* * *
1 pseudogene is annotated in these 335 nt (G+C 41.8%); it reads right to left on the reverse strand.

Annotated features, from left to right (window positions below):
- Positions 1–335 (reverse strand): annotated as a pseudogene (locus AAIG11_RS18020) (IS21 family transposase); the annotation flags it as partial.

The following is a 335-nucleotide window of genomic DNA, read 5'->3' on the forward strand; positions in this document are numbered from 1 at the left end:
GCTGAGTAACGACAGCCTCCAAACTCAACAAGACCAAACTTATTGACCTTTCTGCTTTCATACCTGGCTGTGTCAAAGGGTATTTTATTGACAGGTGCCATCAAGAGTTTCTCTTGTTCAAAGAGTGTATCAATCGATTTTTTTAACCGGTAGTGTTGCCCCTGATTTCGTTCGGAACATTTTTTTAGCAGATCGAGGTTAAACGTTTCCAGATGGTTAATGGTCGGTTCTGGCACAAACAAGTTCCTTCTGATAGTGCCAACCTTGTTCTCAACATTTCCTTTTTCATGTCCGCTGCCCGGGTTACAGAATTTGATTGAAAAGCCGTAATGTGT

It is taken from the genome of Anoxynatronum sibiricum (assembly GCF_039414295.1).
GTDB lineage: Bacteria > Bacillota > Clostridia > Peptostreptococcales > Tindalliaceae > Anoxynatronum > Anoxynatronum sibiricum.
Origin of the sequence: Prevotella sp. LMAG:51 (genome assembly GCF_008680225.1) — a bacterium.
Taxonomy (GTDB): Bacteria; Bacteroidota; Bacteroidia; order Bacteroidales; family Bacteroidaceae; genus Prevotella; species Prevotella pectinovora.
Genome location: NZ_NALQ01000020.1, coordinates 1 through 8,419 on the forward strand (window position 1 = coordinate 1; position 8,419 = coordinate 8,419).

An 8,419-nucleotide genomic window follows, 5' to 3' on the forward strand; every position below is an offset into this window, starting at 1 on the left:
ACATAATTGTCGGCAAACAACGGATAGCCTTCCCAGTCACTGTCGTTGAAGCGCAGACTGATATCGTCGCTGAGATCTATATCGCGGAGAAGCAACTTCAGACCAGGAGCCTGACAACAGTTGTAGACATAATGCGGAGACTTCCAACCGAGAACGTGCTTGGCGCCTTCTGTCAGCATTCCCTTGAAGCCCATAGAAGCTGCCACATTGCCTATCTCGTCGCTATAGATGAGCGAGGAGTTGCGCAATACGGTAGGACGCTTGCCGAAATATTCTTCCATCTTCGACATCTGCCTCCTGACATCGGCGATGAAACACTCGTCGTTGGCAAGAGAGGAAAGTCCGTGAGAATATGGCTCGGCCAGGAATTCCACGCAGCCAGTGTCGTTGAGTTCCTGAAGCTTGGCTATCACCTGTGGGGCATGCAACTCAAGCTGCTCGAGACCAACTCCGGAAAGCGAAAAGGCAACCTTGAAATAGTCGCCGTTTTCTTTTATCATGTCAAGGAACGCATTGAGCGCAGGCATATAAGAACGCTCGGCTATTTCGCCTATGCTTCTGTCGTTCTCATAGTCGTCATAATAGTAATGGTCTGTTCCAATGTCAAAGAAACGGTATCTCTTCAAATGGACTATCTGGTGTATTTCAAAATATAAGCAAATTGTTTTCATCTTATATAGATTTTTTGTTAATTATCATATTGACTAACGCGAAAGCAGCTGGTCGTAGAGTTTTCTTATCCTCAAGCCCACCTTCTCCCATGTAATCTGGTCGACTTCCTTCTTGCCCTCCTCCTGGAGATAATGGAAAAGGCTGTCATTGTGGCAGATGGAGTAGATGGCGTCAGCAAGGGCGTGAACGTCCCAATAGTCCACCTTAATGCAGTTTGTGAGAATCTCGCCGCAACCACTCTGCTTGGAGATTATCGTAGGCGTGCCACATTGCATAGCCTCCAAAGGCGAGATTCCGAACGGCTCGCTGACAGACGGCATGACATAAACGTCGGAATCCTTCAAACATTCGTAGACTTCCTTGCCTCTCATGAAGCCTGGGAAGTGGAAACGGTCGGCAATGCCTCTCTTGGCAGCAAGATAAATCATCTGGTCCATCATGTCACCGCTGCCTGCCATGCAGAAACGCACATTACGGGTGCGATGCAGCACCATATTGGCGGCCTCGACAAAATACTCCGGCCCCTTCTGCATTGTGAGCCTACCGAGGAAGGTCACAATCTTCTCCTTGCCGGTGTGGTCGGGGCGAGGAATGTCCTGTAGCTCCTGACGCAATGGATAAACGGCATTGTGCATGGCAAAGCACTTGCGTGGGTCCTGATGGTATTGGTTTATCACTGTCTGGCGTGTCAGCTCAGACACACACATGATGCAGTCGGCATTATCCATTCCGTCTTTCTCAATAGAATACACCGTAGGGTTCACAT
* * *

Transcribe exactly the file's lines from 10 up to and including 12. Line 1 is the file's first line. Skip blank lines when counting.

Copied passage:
Genome location: NZ_NALQ01000020.1, coordinates 1 through 8,419 on the forward strand (window position 1 = coordinate 1; position 8,419 = coordinate 8,419).

An 8,419-nucleotide genomic window follows, 5' to 3' on the forward strand; every position below is an offset into this window, starting at 1 on the left:
ACATAATTGTCGGCAAACAACGGATAGCCTTCCCAGTCACTGTCGTTGAAGCGCAGACTGATATCGTCGCTGAGATCTATATCGCGGAGAAGCAACTTCAGACCAGGAGCCTGACAACAGTTGTAGACATAATGCGGAGACTTCCAACCGAGAACGTGCTTGGCGCCTTCTGTCAGCATTCCCTTGAAGCCCATAGAAGCTGCCACATTGCCTATCTCGTCGCTATAGATGAGCGAGGAGTTGCGCAATACGGTAGGACGCTTGCCGAAATATTCTTCCATCTTCGACATCTGCCTCCTGACATCGGCGATGAAACACTCGTCGTTGGCAAGAGAGGAAAGTCCGTGAGAATATGGCTCGGCCAGGAATTCCACGCAGCCAGTGTCGTTGAGTTCCTGAAGCTTGGCTATCACCTGTGGGGCATGCAACTCAAGCTGCTCGAGACCAACTCCGGAAAGCGAAAAGGCAACCTTGAAATAGTCGCCGTTTTCTTTTATCATGTCAAGGAACGCATTGAGCGCAGGCATATAAGAACGCTCGGCTATTTCGCCTATGCTTCTGTCGTTCTCATAGTCGTCATAATAGTAATGGTCTGTTCCAATGTCAAAGAAACGGTATCTCTTCAAATGGACTATCTGGTGTATTTCAAAATATAAGCAAATTGTTTTCATCTTATATAGATTTTTTGTTAATTATCATATTGACTAACGCGAAAGCAGCTGGTCGTAGAGTTTTCTTATCCTCAAGCCCACCTTCTCCCATGTAATCTGGTCGACTTCCTTCTTGCCCTCCTCCTGGAGATAATGGAAAAGGCTGTCATTGTGGCAGATGGAGTAGATGGCGTCAGCAAGGGCGTGAACGTCCCAATAGTCCACCTTAATGCAGTTTGTGAGAATCTCGCCGCAACCACTCTGCTTGGAGATTATCGTAGGCGTGCCACATTGCATAGCCTCCAAAGGCGAGATTCCGAACGGCTCGCTGACAGACGGCATGACATAAACGTCGGAATCCTTCAAACATTCGTAGACTTCCTTGCCTCTCATGAAGCCTGGGAAGTGGAAACGGTCGGCAATGCCTCTCTTGGCAGCAAGATAAATCATCTGGTCCATCATGTCACCGCTGCCTGCCATGCAGAAACGCACATTACGGGTGCGATGCAGCACCATATTGGCGGCCTCGACAAAATACTCCGGCCCCTTCTGCATTGTGAGCCTACCGAGGAAGGTCACAATCTTCTCCTTGCCGGTGTGGTCGGGGCGAGGAATGTCCTGTAGCTCCTGACGCAATGGATAAACGGCATTGTGCATGGCAAAGCACTTGCGTGGGTCCTGATGGTATTGGTTTATCACTGTCTGGCGTGTCAGCTCAGACACACACATGATGCAGTCGGCATTATCCATTCCGTCTTTCTCAATAGAATACACCGTAGGGTTCACAT